Home Scandal and Gossip Seattle bakery owner closes citing rising crime at front door step

Seattle bakery owner closes citing rising crime at front door step

Olga Sagan Seattle owner Piroshky Piroshky
Olga Sagan Seattle Piroshky Piroshky closes citing rising crime.
Olga Sagan Seattle owner Piroshky Piroshky
Olga Sagan Seattle Piroshky Piroshky closes citing rising crime.

Olga Sagan Seattle bakery owner of Piroshky Piroshky closes citing rising crime at front door step as she blames city officials for failing to take action. 

A famed Seattle bakery owner has blamed city leaders after saying she was forced to close her shop due to the record-breaking high levels of crime, literally at her front door step.

Piroshky Piroshky bakery owner Olga Sagan, 38, closed her bakery outlet, after saying she constantly found the entrance blocked with drug users who refused to move – while also claiming the Seattle Police Department did nothing to help.

The last straw came when a man was shot dead just round the corner from the city center bakery over the weekend. 

‘How many shootings do we need to have to realize this is an active emergency in downtown Seattle?’ Sagan told The Seattle Times

‘The streets of downtown have been abandoned by government,’ she added, ‘and handed over to criminal activity.’ 

‘All politicians do is just talk’

Sagan said that she was trying to find jobs for her store’s employees at other local businesses and that she would reopen her business when it was safe.  

Piroshky Piroshky bakery has offered hand-crafted traditional Russian pastries in the area since 1992 according to its owner.  

The shop’s closures comes after Sagan announced on social media that violence is a ‘major emergency and instead of approaching this as such – all politicians do is just talk’. In another post, she said that she had run out of patience and was prioritizing the safety of her employees.

Seattle’s Democratic Mayor Bruce Harrell said in a statement that he is working with local law enforcement agencies to address problems stemming from local violence, acknowledging that he needs to take safety-first measures to make residents feel secure in the city.

‘The mayor is continuing to advocate for hiring additional SPD officers so that there are adequate staff resources to respond to public safety emergencies, bolster police presence in locations where crime is prevalent, and help reset norms downtown and citywide,’ Harrell’s office said. 

‘Further, he is driving efforts specifically to prevent gun violence, including through community-based programs, regional coordination, and other innovative solutions,’ it added.

‘Officers and Seattle Fire Department medics both attempted lifesaving measures but the man was declared deceased at the scene,’ SPD detective Valerie Carson said.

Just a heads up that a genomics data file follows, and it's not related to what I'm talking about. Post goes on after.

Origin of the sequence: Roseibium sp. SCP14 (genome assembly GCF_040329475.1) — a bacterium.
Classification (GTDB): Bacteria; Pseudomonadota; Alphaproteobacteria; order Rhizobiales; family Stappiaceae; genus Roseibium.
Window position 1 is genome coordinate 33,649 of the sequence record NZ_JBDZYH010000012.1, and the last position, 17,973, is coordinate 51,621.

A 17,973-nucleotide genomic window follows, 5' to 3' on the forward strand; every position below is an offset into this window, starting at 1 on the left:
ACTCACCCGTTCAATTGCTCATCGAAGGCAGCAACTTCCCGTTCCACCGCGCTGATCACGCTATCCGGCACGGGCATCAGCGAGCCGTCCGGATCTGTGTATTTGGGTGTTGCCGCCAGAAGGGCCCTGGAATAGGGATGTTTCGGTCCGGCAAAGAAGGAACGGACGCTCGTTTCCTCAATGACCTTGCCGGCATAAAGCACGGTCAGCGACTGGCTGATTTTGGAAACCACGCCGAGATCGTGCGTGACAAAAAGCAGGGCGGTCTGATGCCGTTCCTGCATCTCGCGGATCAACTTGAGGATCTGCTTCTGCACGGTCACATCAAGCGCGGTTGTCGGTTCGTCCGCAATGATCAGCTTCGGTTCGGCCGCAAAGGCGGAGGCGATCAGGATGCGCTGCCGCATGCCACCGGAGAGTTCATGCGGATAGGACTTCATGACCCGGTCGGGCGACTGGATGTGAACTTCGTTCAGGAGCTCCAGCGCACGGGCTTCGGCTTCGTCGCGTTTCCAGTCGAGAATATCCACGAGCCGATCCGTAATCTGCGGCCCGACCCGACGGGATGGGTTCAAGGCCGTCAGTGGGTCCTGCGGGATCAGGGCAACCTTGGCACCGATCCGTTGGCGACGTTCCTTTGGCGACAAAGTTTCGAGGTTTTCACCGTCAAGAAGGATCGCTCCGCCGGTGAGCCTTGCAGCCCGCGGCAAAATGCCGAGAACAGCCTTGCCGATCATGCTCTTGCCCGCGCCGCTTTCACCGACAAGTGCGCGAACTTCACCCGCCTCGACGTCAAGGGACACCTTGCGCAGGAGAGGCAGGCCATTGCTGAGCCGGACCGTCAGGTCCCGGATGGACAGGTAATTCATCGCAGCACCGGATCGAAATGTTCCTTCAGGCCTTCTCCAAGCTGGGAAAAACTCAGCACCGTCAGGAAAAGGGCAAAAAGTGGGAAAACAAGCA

America social decay

Sagan in February hosted newly elected and Republican City Attorney Ann Davidson at her bakery, with Davidson pledging to charge and prosecute petty crimes, including misdemeanors, more quickly and in a responsive way. 

However, Sagan has lost faith that things will turn around, the Seattle Times reported. 

‘It feels safer, but still, it’s always drug use and people shouting at you whichever way you walk,’ Sagan said. 

‘This is just too dangerous,’ Sagan added. 

In its 2021 year-end report, Seattle Police said that violent crime in the city had increased by 20 percent compared to 2020.  

There were 31 fatal shootings and 143 non-fatal shootings in the city last year, the report said. The total number of shootings in Seattle last year represents a 43% increase over 2020 totals, and a 78% increase over 2019 figures.

Rising violent crime

According to SPD, shootings and shots fired calls increased 40 percent (+175) from 2020 to 2021, violent crime increased 20 percent and homeless-related shootings increased 122 percent.   

Some reasons for homelessness Seattle have been attributed to the cost of living in the city having significantly risen in the past decade due to gentrification, lack of publicly owned affordable housing, and the economic impact of the Covid-19 pandemic. 

According to the Department of Community and Human Services, 40, 800 people in King County experienced homelessness at some point in 2020. That number was 45,300 people for 2019.

The Seattle Fire Department is also changing its response strategy. In 2021, the department responded to 400 ‘scenes of violence’ calls involving gunfire, assault, or injuries among the homeless communities.

Starting this week, Fire Chief Harold Scoggins said firefighters are wearing ballistic vests and ballistic helmets as well as observing from at least four blocks away when they respond to a violent scene. 

‘That’s a change,’ he said. ‘Oftentimes, we’ve ended up in places that are unsafe for our firefighters, where people have been assaulted, stabbings or shootings, so we are being very intentional on how we connect with the Seattle police department before we enter these scenes.’